Dance is taken incredibly seriously at Taipei American School. Anyone who attends the performances of “Anastasia”, opening tonight, will see firsthand proof of the value the school places upon dance. TAS Dance has a structure similar to the school’s sports programs, with varsity and junior varsity teams, as well as grueling daily practices after school. Yet, dance is not an official part of the athletics program, and IASAS dance delegates participate in the Cultural Convention along with actors and musicians. So here is the crucial question: is dance a sport? The Blue & Gold’s Christine Lin and Julian Lee share their thoughts.


C: Dance’s status as a performance art does not exclude it from being a sport. Though various styles of dance require different levels and locations of control, the activity encompasses the same level of physical exertion and understanding of one’s body as a sport. When I talked to Ms. Michelle Lawgun, a middle school PE teacher and girls’ touch rugby coach, she said that dance requires a variety of athletic qualities such as “stamina, flexibility, coordination, timing, and competition.” She also recalls having to take dance training as part of her physical education degree curriculum at college.

J: Sure, I understand and respect that dance is physically taxing. Jonathan Huang (‘18), 3-year IASAS rugby player and this year’s dance production male lead, even said that he considers dance to be far more challenging than rugby, both athletically and mentally. But the thing is, you’re arguing that physical difficulty alone makes dance a sport, which is unreasonable. By your reasoning, then, construction working and fighting in a war would be sports too, just because they require physical exertion.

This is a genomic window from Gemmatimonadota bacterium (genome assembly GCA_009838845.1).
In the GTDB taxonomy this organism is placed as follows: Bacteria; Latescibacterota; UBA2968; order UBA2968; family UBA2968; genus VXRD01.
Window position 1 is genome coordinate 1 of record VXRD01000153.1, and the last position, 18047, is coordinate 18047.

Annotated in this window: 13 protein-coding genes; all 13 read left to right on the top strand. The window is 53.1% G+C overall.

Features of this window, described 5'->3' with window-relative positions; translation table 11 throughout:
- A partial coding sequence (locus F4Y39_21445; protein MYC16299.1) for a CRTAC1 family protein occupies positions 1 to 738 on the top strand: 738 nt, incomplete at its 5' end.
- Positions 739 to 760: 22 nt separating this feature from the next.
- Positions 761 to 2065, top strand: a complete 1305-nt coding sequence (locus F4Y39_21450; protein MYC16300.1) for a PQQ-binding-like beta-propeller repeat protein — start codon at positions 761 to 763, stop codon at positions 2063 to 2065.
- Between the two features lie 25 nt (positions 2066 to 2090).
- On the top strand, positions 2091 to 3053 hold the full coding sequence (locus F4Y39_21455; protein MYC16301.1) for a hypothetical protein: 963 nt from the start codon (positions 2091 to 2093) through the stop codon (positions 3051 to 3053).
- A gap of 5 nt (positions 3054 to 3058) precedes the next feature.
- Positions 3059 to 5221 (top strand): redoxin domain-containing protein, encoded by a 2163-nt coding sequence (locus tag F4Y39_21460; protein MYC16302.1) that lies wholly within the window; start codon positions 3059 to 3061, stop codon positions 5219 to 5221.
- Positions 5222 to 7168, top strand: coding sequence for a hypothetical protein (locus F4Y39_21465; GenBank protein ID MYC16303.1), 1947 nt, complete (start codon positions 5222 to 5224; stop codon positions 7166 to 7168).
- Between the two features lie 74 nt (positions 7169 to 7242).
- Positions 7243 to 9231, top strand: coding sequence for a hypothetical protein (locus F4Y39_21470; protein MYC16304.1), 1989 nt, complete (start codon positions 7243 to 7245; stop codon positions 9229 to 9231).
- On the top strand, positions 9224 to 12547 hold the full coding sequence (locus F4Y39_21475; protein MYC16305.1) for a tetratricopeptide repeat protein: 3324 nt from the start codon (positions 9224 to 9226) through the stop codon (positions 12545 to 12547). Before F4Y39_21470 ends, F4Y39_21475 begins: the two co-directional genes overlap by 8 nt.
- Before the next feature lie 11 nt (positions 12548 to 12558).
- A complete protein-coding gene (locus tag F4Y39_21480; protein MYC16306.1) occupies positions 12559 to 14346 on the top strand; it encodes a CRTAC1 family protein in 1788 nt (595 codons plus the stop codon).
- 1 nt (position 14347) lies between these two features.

C: Okay, but then what constitutes a sport? One of the earliest instances of someone using the word “sport” is when in 1443 one R. Pecock used it to refer to “an activity providing diversion, entertainment, or fun,” a sentiment TIME Magazine echoed 500 years later. Then over the last two hundred years, more and more athletes started to describe sport as “an activity involving physical exertion and skills.” Dance ticks all the boxes.

J: Sport does include fun, physical exertion, skill, and all the other things you mentioned. But your definitions are all wrong. They leave out the essential element of sport dance lacks: competition. As Ms. Kim Kawamoto, TAS Athletic Director and West Point Athletic Hall of Famer, says, “You don’t keep score in a dance or musical, there’s no winner or loser.” Each time dancers go onstage, they’re trying to express their emotions, execute their techniques, and create something beautiful. By contrast, athletes in any sport are trying primarily to win. This  competitive mentality is what sets sports apart from other activities. Without competition, dance cannot be considered a sport.